St. Patrick helps Repair Affair
with its 4,000th home

Volunteers from St. Patrick Church and the Central Kentucky Chapter of the American Institute of Architects worked on the 4,000th home in the Repair Affair program’s 28 years June 26. The home in the Shawnee neighborhood belongs to an elderly woman who is in the hospital. (Photo Special to The Record)

 

Laboring in the heat of June 26, volunteers painted, repaired gutters and plumbing, installed bathroom grab bars and did yard work for an elderly homeowner in the Shawnee neighborhood.

The volunteers from St. Patrick Church and the Central Kentucky Chapter of the American Institute of Architects fixed the 4,000th home in the Repair Affair program’s 28 years.

“We’re really excited with house number 4,000. The homeowner is in the hospital right now. She’s going to be so happy when she gets home,” said Max Monahan, director of home ownership preservation for New Directions Housing Corporation, which sponsors Repair Affair. “It’s all about volunteers helping elderly or disabled homeowners ”

Repair Affair is a program of New Directions, a non-profit focused on creating safe and affordable housing opportunities. It was founded by St. William Church in 1971.

Repair Affair helps low-income homeowners who are elderly or disabled remain in and maintain their homes by regularly sending out volunteer crews to do a variety of work.

“From yard work to repairing furnaces and everything in between,” Monahan said. “In one day, the volunteer can completely change the life of a homeowner in need with simple repairs. Rehanging gutters, installing handrails and grab bars. Their home is like their castle. We want to make sure they can stay in the castle and the neighborhood that they love.”

He noted that Repair Affair can have larger consequences, as well, that can positively affect not only the homeowner in the long run, but their community and their descendants.

“Programs like Repair Affair help homeowners become part of the revitalization of a neighborhood rather than victims. When neighborhoods revitalize, they (the homeowners) can be displaced. This guy is at the door offering money for my house. Should I sell? No, hold on to it; the value of the neighborhood goes up.”

When the home is well maintained, he said, low-income families are able to keep “the only asset in their family to help build wealth over the generations.”

St. Patrick has been involved in Repair Affair for the last 15 years. Larry Jones, the parish’s team leader, said he hasn’t kept track of how long he’s been helping with Repair Affair, but judging by his Repair Affair T-shirt collection, he estimates he’s been involved for about 10 years.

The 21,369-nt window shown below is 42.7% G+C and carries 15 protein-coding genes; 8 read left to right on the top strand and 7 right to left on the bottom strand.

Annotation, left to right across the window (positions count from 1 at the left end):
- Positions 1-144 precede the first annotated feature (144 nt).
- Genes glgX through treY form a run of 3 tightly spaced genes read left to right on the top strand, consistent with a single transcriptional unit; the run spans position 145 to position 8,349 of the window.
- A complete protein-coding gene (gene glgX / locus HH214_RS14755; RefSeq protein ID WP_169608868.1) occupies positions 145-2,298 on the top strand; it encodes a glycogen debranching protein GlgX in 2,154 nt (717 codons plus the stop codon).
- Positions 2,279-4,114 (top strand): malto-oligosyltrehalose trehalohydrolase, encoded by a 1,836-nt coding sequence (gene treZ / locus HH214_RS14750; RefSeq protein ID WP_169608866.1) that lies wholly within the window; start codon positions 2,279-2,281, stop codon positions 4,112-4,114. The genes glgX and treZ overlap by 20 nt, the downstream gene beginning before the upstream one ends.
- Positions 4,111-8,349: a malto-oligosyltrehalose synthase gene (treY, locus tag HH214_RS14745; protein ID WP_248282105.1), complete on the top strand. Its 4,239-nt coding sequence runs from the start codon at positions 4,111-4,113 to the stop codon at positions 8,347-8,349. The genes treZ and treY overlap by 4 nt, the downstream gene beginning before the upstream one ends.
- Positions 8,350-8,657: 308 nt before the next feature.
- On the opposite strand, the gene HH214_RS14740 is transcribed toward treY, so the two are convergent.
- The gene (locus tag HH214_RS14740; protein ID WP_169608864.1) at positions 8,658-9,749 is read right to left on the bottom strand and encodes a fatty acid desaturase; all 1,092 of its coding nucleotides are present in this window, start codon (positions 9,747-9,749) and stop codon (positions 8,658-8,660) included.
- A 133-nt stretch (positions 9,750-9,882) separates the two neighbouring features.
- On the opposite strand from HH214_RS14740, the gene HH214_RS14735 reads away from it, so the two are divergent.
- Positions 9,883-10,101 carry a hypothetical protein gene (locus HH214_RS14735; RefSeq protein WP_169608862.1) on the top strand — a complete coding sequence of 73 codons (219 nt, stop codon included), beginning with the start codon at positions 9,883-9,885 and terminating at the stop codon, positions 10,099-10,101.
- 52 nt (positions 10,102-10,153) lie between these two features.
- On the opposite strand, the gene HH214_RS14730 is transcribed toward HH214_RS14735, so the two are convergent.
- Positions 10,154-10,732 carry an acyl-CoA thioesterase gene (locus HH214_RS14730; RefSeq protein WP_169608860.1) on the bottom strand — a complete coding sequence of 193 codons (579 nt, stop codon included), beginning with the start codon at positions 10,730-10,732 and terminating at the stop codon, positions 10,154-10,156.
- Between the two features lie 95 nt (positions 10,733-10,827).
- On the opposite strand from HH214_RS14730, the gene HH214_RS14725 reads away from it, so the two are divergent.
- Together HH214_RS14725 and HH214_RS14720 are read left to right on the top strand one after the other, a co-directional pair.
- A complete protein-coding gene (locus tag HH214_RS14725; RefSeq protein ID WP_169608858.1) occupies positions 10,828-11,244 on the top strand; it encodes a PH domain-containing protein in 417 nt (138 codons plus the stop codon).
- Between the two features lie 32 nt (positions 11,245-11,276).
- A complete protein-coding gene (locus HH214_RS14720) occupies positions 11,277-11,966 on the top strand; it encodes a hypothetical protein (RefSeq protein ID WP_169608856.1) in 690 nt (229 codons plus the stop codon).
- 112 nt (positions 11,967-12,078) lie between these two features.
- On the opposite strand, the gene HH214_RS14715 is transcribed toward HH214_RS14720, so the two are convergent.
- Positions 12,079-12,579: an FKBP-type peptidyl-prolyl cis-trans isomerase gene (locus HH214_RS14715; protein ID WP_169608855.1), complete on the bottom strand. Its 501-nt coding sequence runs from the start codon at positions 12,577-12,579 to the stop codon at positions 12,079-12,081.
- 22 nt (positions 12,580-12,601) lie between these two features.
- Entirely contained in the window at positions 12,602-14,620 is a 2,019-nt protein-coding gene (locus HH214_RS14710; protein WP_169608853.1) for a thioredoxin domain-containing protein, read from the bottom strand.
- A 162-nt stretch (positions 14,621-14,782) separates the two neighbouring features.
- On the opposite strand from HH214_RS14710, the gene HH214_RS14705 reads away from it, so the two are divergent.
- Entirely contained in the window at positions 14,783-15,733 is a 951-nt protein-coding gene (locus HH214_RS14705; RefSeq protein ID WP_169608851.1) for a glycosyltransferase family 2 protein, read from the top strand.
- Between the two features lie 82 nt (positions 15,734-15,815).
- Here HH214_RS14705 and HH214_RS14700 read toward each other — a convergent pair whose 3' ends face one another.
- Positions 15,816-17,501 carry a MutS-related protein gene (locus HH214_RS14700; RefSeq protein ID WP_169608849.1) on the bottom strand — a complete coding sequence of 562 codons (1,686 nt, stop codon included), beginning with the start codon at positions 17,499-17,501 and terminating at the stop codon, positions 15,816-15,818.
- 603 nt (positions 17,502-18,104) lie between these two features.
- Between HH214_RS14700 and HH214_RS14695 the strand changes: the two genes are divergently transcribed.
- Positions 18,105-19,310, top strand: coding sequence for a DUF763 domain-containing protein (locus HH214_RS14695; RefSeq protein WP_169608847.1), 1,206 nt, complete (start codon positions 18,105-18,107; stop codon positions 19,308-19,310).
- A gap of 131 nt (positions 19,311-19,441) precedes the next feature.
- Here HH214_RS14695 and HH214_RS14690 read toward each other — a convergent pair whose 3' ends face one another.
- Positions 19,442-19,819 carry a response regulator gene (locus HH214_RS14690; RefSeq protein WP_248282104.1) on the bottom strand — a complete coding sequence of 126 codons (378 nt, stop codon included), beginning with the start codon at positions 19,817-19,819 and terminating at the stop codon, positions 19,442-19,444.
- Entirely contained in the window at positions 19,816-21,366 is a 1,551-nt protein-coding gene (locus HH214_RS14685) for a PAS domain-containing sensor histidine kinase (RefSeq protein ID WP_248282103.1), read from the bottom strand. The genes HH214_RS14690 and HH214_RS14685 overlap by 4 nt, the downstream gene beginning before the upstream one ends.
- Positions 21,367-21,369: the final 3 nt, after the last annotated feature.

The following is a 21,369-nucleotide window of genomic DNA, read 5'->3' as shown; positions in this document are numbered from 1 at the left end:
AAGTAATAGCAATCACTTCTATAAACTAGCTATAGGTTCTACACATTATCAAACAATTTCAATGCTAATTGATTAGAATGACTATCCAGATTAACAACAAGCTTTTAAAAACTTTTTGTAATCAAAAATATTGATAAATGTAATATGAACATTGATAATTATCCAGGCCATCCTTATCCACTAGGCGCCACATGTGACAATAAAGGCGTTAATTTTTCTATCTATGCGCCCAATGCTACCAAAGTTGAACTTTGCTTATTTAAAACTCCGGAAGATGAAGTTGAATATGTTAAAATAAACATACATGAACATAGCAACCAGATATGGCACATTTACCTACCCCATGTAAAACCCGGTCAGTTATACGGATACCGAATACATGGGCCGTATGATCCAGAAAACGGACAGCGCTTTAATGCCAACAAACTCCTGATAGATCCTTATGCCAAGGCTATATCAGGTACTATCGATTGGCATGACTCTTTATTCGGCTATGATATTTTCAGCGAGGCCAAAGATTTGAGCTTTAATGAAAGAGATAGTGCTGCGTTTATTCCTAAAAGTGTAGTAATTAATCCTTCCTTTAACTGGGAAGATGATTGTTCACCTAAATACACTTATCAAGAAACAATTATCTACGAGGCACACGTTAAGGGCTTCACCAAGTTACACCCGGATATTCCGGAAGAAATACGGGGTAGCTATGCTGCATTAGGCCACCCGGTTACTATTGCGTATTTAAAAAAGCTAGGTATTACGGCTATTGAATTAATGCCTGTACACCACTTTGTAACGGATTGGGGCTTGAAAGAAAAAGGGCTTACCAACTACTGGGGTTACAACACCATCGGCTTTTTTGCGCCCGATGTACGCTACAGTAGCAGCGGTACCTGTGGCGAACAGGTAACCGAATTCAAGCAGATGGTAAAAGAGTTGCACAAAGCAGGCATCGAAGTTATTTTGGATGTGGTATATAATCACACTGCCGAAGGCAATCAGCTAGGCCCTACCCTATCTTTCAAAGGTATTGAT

The parish’s team includes people of all ages and skills — from middle school students to retirees and a handful of people with some very helpful skills, such as carpenters, home remodelers and architects.

St. Patrick’s team has a pool of about 50 volunteers, but typically about 20 of them attend its annual Repair Affair workday each June, said Jones.

“We go out and get to see folks and reach out a helping hand. It’s a humbling experience,” he said. “Our folks put in a good, hard day’s work on the Repair Affair day. We do it every year in June, so we get good and hot and sweaty. We get tired, but it’s a good kind of tired. When you take a shower and sit back in your recliner in your air-conditioned home, you know you’ve really helped.”

By the end of the workday, “There’s usually tears welling up in eyes” of the homeowner, he said. “That person is saying, ‘God bless you and thank you.’ That makes it all worthwhile.”

Jones added, “It was especially gratifying to be selected for the 4,000th home.”

In addition to St. Patrick’s team, other homeowners were helped on June 26 by teams from the Cathedral of the Assumption, St. Bernadette Church and St. William Church.

Monahan said St. Agnes and St. Gabriel churches have also been long-term partners from the Catholic community.

Repair Affair works with clients in Louisville and Southern Indiana. Annually, the program works on about 170-200 homes.

Applications for Repair Affair assistance are taken year-round. To qualify for consideration:

  • Recipient must own and reside in the home.
  • Recipient must be a resident of Louisville, Floyd or Clark Counties in Indiana.
  • Must be at least 60 years old or certified as disabled.
  • Recipient must qualify as low income, according to federal guidelines.

Volunteer teams of all skills and sizes are needed in the spring, summer and fall. For more information, to help or to donate, call 502-371-4906.

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